I’ve had the great fortune of being a therapist for the past 40 years. When I began this journey in grad school in 1974, I was told I would never make it in this field, nor should I, because I have cerebral palsy and use a wheelchair for mobility. This was my first real blast of bias and disrespect, encountered at age 22. Good that it happened then; I learned to navigate around such prejudice early and developed an informed emotional blueprint regarding that kind of experience that serves me to this day.
Over the past four decades I’ve had plenty of chances to put that blueprint to good use, both personally and professionally. Having worked with a wide variety of people with different life stories and sources of pain, I’ve come to realize that the experience of feeling deeply disrespected can lead to further disrespectful, if not abusive, patterns and be devastating for many.
In fact, the issue of feeling disrespected (or not) is the primary theme that has sifted to the top of what I see as most salient in psychotherapy. In my experience, people who have endured trauma, abuse, conflicted relationships, and/or struggles with addiction or mental health conditions have encountered their fair share of disrespect. Some people feel robbed of respect in significant and deep ways, if they ever felt like they experienced genuine respect at all.
Respect-focused therapy (RFT) aims to address this by utilizing the therapeutic relationship to set the stage for respectful interaction in a way that allows a person to feel genuinely respected, maybe for the first time. This experiential learning—of being respected by another human being in such a profound and holistic way—can lead the process of therapy toward a healing outcome.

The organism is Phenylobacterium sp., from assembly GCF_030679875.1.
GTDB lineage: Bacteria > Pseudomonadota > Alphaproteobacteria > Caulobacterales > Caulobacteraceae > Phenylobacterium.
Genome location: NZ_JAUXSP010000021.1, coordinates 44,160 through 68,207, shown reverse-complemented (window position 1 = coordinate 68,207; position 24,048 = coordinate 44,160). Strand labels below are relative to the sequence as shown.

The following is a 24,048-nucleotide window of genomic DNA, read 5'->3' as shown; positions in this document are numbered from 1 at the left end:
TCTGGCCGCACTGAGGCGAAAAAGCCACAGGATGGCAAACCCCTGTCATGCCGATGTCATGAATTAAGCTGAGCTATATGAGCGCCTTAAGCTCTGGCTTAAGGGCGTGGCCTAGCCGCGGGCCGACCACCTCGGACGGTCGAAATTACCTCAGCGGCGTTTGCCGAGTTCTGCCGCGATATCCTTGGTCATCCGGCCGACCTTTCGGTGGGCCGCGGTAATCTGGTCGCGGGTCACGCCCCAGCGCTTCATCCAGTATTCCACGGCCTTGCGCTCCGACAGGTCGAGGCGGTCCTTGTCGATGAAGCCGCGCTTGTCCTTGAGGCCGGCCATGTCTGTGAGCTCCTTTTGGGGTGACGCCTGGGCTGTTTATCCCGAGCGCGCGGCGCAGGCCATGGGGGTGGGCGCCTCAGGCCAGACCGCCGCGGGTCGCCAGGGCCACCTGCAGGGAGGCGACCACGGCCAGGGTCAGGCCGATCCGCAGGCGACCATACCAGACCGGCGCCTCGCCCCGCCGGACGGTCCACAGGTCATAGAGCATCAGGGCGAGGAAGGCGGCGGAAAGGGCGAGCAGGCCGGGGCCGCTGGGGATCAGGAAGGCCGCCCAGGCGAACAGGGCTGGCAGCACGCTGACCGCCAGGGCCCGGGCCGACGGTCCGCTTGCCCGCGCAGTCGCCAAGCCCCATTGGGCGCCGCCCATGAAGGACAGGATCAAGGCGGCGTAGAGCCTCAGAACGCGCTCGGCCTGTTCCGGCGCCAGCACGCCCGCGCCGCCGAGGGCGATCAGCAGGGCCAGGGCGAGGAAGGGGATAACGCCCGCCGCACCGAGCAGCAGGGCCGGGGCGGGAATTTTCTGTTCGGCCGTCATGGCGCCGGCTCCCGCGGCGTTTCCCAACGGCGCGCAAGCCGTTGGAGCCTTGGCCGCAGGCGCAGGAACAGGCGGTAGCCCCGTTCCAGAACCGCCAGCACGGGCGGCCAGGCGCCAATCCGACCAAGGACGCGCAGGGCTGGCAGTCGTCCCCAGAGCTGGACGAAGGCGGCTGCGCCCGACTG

As the process of illuminating and honoring pain as something separate from a person’s identity unfolds, it becomes easier to concentrate on wellness from the standpoint of self-respect. This can happen with the infusion of affirmation and sincere validation of one’s core strengths and values.
The first step is to become fully aware of the pain one holds. In effect, this involves the therapist and person in therapy holding a flashlight together in the dark, allowing the pain to be better seen and understood. In bringing the pain out of hiding, its intensity is often diminished. The idea from that point forward is to find a way of carrying what remains of the pain that is not quite as burdensome as it was in the beginning.
As the process of illuminating and honoring pain as something separate from a person’s identity unfolds, it becomes easier to concentrate on wellness from the standpoint of self-respect. This can happen with the infusion of affirmation and sincere validation of one’s core strengths and values. The restoration of identity and integrity comes out of reclaiming one’s uniqueness as goodness.
Interpersonal respect, or respect with and for others, then comes into play. Is the severity of the pain endured such that it creates a pattern of disrespectful interactions with others throughout a lifetime? Many people who have been abused or otherwise traumatized tend to learn to expect more trauma from others, perhaps feeling that is what they deserve. In some cases, people may become so angry at the world that they inadvertently create more conflicts. In respect-focused therapy, the therapist and person in therapy reflect upon how respect is about looking again, or reconsidering, and how that empowers more constructive communication. It’s also about feeling more valued in the relationship and how that creates a stronger bond.
Finally, respect-focused therapy is about instilling a universal or global sense of respect—for those with whom we don’t personally identify, people of different cultures, races, nationalities, sexual orientations, faiths, abilities, socioeconomic backgrounds, and so on. It is about embracing “otherness” rather than rejecting it. Respect, in its truest sense, is the active framework that allows for optimal human interaction and well-being.
Slay-Westbrook, S. (2016). Respect-Focused Therapy: Honoring Clients Through the Therapeutic Relationship and Process. New York, NY: Routledge.
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